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Publication numberUS2978033 A
Publication typeGrant
Publication dateApr 4, 1961
Filing dateApr 1, 1957
Priority dateApr 1, 1957
Publication numberUS 2978033 A, US 2978033A, US-A-2978033, US2978033 A, US2978033A
InventorsPitcher Richard M, Rose Elton A, Sparks Warren O
Original AssigneeJersey Prod Res Co
Export CitationBiBTeX, EndNote, RefMan
External Links: USPTO, USPTO Assignment, Espacenet
Drillable prepacked sand control liner
US 2978033 A
Abstract  available in
Images(1)
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Claims  available in
Description  (OCR text may contain errors)

April 4, 1961 R. M. PITCHER ETAL 2,978,033

DRILLABLE PREPACKED SAND CONTROL LINER Filed April 1, 1957 FIG.- I

Richard M. Pitcher Elron A. Rose Inventors Warren 0. Sparks w 7 Arrorney nited States 2,978,933 Patented Apr. 4, 1961 2,978,033 DRILLABLE PREPACKED SAND CONTROL LINER Filed Apr. 1, 1957, Ser. No. 649,943

4 Claims. (Cl. 166-228) The present invention relates to a method and equip- "ment for the completion of oil, gas, or water wells. It relates more particularly to a drillable pre-packed well liner which is set in the well bore opposite at producing formation. Q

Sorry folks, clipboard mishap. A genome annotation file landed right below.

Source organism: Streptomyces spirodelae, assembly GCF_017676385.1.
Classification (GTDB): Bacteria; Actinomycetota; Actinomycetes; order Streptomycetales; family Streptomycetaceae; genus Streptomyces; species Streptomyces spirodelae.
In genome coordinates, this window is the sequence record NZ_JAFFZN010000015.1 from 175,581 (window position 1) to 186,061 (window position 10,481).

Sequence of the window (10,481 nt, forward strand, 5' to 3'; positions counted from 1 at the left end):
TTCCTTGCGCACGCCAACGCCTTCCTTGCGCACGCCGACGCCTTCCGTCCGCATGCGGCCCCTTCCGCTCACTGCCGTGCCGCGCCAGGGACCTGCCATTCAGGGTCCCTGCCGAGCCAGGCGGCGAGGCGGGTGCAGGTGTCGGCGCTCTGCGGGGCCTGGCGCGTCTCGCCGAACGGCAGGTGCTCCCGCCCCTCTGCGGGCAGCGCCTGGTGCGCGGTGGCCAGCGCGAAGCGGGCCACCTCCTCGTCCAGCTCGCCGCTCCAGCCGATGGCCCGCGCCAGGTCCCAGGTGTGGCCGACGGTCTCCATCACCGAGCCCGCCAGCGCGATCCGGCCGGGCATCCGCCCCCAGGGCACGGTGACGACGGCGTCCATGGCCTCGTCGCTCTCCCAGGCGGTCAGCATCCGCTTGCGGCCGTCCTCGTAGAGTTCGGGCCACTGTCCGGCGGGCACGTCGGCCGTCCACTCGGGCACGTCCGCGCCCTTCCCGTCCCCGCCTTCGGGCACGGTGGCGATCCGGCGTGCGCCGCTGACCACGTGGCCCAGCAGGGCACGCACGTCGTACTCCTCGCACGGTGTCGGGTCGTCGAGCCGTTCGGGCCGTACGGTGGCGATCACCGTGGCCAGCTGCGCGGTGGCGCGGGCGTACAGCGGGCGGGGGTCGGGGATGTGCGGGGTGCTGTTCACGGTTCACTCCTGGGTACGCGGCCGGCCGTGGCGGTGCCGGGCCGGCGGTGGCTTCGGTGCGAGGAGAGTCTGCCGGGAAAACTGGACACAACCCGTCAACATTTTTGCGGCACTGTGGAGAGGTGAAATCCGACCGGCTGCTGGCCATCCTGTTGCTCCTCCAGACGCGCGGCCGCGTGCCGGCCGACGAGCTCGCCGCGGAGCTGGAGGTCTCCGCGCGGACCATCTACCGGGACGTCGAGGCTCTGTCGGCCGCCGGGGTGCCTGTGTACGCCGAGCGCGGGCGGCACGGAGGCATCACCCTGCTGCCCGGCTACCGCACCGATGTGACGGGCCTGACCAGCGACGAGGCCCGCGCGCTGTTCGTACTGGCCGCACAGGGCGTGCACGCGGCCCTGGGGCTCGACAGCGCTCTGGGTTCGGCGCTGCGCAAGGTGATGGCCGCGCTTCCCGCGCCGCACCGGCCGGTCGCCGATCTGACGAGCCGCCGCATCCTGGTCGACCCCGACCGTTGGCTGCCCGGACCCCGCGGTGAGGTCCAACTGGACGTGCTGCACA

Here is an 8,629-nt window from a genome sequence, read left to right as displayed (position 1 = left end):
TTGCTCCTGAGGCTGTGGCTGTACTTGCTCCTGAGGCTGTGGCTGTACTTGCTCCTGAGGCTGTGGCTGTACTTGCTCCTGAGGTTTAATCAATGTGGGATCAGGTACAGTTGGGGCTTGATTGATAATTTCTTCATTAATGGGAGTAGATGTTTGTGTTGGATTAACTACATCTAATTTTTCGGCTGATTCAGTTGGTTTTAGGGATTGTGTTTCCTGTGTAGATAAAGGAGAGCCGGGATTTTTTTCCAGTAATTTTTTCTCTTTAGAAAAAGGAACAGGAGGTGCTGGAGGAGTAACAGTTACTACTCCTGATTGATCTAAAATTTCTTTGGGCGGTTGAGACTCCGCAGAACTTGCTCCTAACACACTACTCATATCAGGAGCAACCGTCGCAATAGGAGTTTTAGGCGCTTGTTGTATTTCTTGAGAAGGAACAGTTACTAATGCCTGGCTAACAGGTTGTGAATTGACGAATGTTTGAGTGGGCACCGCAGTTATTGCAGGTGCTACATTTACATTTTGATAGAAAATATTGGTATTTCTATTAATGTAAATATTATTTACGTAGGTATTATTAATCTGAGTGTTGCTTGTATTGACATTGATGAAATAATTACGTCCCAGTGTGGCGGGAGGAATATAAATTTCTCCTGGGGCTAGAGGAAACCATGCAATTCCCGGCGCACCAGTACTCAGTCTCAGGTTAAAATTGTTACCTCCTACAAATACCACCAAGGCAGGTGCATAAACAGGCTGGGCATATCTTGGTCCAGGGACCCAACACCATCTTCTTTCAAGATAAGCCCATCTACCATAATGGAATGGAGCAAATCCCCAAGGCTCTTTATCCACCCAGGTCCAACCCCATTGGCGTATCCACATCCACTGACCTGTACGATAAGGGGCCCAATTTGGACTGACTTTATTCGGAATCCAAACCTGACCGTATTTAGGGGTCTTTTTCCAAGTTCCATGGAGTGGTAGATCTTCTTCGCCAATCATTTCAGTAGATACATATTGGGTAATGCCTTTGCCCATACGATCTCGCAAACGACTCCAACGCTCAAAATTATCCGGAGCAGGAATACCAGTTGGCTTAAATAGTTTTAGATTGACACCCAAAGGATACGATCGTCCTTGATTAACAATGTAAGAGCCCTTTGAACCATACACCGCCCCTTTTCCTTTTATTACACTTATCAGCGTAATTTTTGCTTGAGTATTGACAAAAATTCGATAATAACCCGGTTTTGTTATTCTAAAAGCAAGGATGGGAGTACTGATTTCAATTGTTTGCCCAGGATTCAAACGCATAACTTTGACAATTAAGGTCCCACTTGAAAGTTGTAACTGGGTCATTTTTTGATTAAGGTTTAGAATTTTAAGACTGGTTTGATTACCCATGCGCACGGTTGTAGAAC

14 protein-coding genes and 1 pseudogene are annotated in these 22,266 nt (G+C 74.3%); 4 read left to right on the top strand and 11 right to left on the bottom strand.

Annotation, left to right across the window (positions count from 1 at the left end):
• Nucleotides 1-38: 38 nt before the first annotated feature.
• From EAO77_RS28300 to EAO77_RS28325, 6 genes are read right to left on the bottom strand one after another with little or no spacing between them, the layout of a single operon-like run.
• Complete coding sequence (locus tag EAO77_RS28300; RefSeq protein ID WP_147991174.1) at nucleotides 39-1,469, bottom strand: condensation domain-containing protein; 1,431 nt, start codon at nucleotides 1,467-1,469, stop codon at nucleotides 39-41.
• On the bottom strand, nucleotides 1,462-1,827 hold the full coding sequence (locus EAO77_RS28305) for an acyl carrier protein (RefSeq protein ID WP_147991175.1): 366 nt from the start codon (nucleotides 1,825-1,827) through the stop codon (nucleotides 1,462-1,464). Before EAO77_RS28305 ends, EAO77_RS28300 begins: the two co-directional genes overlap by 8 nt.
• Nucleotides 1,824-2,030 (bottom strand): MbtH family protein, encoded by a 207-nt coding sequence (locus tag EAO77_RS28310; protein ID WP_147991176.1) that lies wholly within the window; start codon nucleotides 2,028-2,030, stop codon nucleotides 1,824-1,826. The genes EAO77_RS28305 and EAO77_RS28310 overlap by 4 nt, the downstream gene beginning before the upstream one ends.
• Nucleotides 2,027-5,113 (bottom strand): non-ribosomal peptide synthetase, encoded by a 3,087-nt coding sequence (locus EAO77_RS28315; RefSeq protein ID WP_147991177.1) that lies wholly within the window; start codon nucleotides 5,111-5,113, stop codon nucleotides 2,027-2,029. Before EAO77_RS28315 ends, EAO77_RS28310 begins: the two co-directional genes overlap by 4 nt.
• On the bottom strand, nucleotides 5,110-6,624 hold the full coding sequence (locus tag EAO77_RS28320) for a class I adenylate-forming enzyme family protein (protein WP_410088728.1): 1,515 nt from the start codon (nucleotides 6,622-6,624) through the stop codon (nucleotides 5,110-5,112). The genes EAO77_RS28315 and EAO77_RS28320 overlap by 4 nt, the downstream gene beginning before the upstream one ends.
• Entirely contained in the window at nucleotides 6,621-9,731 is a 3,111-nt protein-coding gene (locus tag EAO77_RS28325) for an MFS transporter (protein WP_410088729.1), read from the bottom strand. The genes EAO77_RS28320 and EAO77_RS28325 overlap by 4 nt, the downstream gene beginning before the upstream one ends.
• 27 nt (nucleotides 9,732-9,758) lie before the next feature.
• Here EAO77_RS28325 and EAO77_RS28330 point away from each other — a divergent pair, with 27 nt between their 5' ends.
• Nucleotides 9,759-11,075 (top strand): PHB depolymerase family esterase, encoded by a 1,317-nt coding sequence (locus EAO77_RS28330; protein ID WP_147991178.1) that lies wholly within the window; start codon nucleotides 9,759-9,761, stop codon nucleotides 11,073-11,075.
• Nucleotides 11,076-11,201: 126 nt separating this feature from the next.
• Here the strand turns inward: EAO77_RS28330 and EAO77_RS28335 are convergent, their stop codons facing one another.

It is known in the art of producing hydrocarbons from underground reservoirs that many wells are drilled into or through loose or unconsolidated formations. When such a well is placed on production, sand is eroded from the formation and is carried into the well by the flow of fluid and is produced concurrently therewith. Thisentrained sand presents many producing and operatingproblems among those being severe erosionof the tubing, valves, and other equipment which are used in the production of oil and gas. In severe cases, suflicient sand may be carried from the formationwith the flow of formation fluids with the result that the overburden may crumble, thus filling the cavity through which the fluids are produced.- This crumbling of the overburdencan have the effect of stopping the flow of hydrocarbons from the producing formation to the well bore completely. This causes expensive work-overs and in some instances, even abandonment of the productive formation. In more severe casesthe casing may be caved in by. crumbling of the overburden resultingin the. loss of the entire well.